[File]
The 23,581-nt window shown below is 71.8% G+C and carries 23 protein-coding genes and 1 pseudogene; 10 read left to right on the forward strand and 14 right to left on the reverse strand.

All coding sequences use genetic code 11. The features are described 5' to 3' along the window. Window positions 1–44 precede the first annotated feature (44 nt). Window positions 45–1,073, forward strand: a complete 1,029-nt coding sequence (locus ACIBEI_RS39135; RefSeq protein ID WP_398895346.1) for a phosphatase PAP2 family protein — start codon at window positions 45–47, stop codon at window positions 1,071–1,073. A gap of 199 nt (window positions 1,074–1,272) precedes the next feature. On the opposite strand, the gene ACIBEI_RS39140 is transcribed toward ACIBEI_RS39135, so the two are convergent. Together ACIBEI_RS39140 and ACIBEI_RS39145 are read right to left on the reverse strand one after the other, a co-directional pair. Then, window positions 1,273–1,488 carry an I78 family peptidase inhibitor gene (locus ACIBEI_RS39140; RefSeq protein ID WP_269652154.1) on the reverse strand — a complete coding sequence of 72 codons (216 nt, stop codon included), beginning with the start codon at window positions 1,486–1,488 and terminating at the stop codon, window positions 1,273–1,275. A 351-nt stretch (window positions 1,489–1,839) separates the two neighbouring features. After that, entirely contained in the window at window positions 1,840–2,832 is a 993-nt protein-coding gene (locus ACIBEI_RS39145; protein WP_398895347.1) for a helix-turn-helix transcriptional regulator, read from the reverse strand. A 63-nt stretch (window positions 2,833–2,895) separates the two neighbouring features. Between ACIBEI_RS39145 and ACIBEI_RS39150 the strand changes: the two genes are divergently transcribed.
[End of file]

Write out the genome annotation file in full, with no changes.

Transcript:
The 23,581-nt window shown below is 71.8% G+C and carries 23 protein-coding genes and 1 pseudogene; 10 read left to right on the forward strand and 14 right to left on the reverse strand.

All coding sequences use genetic code 11. The features are described 5' to 3' along the window. Window positions 1–44 precede the first annotated feature (44 nt). Window positions 45–1,073, forward strand: a complete 1,029-nt coding sequence (locus ACIBEI_RS39135; RefSeq protein ID WP_398895346.1) for a phosphatase PAP2 family protein — start codon at window positions 45–47, stop codon at window positions 1,071–1,073. A gap of 199 nt (window positions 1,074–1,272) precedes the next feature. On the opposite strand, the gene ACIBEI_RS39140 is transcribed toward ACIBEI_RS39135, so the two are convergent. Together ACIBEI_RS39140 and ACIBEI_RS39145 are read right to left on the reverse strand one after the other, a co-directional pair. Then, window positions 1,273–1,488 carry an I78 family peptidase inhibitor gene (locus ACIBEI_RS39140; RefSeq protein ID WP_269652154.1) on the reverse strand — a complete coding sequence of 72 codons (216 nt, stop codon included), beginning with the start codon at window positions 1,486–1,488 and terminating at the stop codon, window positions 1,273–1,275. A 351-nt stretch (window positions 1,489–1,839) separates the two neighbouring features. After that, entirely contained in the window at window positions 1,840–2,832 is a 993-nt protein-coding gene (locus ACIBEI_RS39145; protein WP_398895347.1) for a helix-turn-helix transcriptional regulator, read from the reverse strand. A 63-nt stretch (window positions 2,833–2,895) separates the two neighbouring features. Between ACIBEI_RS39145 and ACIBEI_RS39150 the strand changes: the two genes are divergently transcribed.